Theoretically you could connect a huge number of analog inputs and switches by using hardware like analog mux chips and digital shift registers. But if you want to keep the code simple, and any troubleshooting of problems simpler, best to avoid those more complicated connections. You can use many Teensy boards simultaneously with X-Plane and TeensyControls and every input always controls the intended Dataref according to the code you loaded. If you do go down that road with multiple Teensy boards, and multiple programs in Arduino, it's simplest to program them by using Verify in Arduino and then physically press the button on the intended Teensy to initiate the programming... since from the menu in the software they all look the same.

  8. #8
    Quote Originally Posted by PaulStoffregen View Post
    Looks like it only supports 4 analog inputs, far short of the 10 you wanted. Looks like it needs no programming, but on the PC side you'll need to do configuration work to map the game controller axes and buttons to whatever flight sim functions you wanted. If you already have other stuff acting as game controllers, like a yoke or throttle, you'll need to keep a clear idea of which controller is which inputs. If all that is manageable and you really want to avoid any coding, a product like A-PAC is probably a good choice.

    For X-plane, Teensy has a special Flight Sim Controls option which you select from Tools > USB Type in Arduino. Full documentation is here:

    https://www.pjrc.com/teensy/td_flightsim.html

    Obviously everything about using Teensy involves some programming. If you keep your hardware connection simple, just 1 pot per analog pin and 1 switch per digital pin, the programming is pretty simple and you can probably do is all by just copy-paste from examples.

    The nice advantage of using Flight Sim Controls is you can put your X-Plane Dataref names directly into the code on Teensy, so it will always associate each button or pot with the intended flight sim features regardless of what other USB devices are present or what order they're plugged and unplugged from your PC. The TeensyControls plugin for X-Plane even lets you unplug and reconnect (or reprogram with Arduino) with the simulator is running and it always automatically connects to the intended Datarefs before those names are baked right into the code you store on Teensy.

    Theoretically you could connect a huge number of analog inputs and switches by using hardware like analog mux chips and digital shift registers. But if you want to keep the code simple, and any troubleshooting of problems simpler, best to avoid those more complicated connections. You can use many Teensy boards simultaneously with X-Plane and TeensyControls and every input always controls the intended Dataref according to the code you loaded. If you do go down that road with multiple Teensy boards, and multiple programs in Arduino, it's simplest to program them by using Verify in Arduino and then physically press the button on the intended Teensy to initiate the programming... since from the menu in the software they all look the same.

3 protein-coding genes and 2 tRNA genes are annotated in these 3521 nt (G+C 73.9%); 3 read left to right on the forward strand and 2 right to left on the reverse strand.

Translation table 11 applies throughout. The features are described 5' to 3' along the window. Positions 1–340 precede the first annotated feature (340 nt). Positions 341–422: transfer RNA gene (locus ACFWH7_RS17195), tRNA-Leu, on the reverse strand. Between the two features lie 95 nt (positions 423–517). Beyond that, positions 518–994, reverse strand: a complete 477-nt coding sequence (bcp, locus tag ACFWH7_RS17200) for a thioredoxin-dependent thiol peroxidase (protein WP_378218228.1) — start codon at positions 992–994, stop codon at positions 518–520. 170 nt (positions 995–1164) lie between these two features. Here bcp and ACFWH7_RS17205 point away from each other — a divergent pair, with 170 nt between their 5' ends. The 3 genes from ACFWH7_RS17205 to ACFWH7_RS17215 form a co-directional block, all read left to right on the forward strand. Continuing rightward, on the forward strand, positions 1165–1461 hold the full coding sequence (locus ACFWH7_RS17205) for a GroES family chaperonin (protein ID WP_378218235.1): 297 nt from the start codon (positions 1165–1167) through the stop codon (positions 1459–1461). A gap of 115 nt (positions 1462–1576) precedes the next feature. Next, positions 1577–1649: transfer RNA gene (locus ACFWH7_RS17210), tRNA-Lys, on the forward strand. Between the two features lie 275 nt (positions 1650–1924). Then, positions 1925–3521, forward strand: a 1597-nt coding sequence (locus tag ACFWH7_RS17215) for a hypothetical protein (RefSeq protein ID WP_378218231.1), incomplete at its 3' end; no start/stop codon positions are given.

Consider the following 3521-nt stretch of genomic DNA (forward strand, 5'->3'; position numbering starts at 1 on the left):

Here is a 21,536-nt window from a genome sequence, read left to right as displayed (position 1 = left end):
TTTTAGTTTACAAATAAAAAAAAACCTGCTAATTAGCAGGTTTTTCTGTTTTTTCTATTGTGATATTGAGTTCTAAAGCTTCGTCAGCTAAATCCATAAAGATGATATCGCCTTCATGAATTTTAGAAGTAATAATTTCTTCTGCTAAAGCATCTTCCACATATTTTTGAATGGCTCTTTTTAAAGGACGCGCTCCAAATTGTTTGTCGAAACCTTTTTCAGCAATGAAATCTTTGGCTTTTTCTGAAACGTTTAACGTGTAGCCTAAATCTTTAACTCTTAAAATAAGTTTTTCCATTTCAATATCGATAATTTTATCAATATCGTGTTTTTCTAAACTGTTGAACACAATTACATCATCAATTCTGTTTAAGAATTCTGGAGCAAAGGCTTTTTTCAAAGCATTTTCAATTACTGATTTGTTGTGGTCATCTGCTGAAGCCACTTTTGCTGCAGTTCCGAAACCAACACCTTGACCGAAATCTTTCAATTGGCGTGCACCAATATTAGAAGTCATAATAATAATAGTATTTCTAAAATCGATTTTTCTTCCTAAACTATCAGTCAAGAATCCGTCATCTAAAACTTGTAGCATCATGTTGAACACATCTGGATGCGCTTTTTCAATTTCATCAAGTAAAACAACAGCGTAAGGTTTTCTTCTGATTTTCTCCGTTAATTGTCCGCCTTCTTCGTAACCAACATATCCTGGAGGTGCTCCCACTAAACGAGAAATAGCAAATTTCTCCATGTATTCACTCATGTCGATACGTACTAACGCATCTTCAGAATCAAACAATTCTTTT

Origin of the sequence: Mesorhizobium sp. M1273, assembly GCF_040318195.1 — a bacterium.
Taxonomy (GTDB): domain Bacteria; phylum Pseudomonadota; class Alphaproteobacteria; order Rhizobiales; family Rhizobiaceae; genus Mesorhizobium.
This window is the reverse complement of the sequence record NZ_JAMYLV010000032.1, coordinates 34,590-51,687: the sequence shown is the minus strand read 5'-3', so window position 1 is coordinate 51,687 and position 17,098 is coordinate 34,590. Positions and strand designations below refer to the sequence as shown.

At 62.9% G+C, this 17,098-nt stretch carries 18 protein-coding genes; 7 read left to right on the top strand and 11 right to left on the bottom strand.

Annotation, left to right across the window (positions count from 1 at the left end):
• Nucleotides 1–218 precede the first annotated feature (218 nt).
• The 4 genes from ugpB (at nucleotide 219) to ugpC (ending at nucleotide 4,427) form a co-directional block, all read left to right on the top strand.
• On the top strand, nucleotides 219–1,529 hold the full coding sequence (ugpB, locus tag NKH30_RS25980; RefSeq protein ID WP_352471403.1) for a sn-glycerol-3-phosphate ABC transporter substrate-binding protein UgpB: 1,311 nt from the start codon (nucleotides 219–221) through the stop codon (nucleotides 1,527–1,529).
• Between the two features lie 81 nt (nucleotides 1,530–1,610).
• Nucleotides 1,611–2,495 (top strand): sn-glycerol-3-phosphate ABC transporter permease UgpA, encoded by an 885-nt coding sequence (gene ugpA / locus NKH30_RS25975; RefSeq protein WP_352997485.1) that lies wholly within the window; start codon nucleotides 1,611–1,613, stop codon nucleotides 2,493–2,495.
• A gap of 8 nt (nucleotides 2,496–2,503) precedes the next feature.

Thank you Paul! Lot of great information to parse there. I have reduced the number of analog inputs I need by converting some controls to buttons for simplicity here, so that is no longer a worry.

    It looks as if your Teensy X-Plane (FlightSimSwitches) library will function on any supported Arduino board according to this documentation: https://www.arduino.cc/reference/en/...htsimswitches/
    I'm currently testing it with a Mega 2560 that I have on hand. Any advice on that?

  9. #9
    Senior Member PaulStoffregen's Avatar
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    FlightSimSwitches probably only works on Teensy. But I am not the author of that library. It was written by Jorg Neves Bliesener.

    The library's readme file which he wrote is probably a better source of info than Arduino's summary page which was automatically generated by a bot.

    https://github.com/jbliesener/Flight...ster/README.md

    But if you already have an Arduino Mega wired up, and time to test it, might as well give it a try.

  10. #10
    I see. I wonder what his library does differently than your X Plane library.

    You don't happen to know if your X Plane library will work with a standard Arduino board like my Mega do you?

  11. #11
    Senior Member PaulStoffregen's Avatar
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    Teensy's USB flight sim controls does not work on Arduino Mega.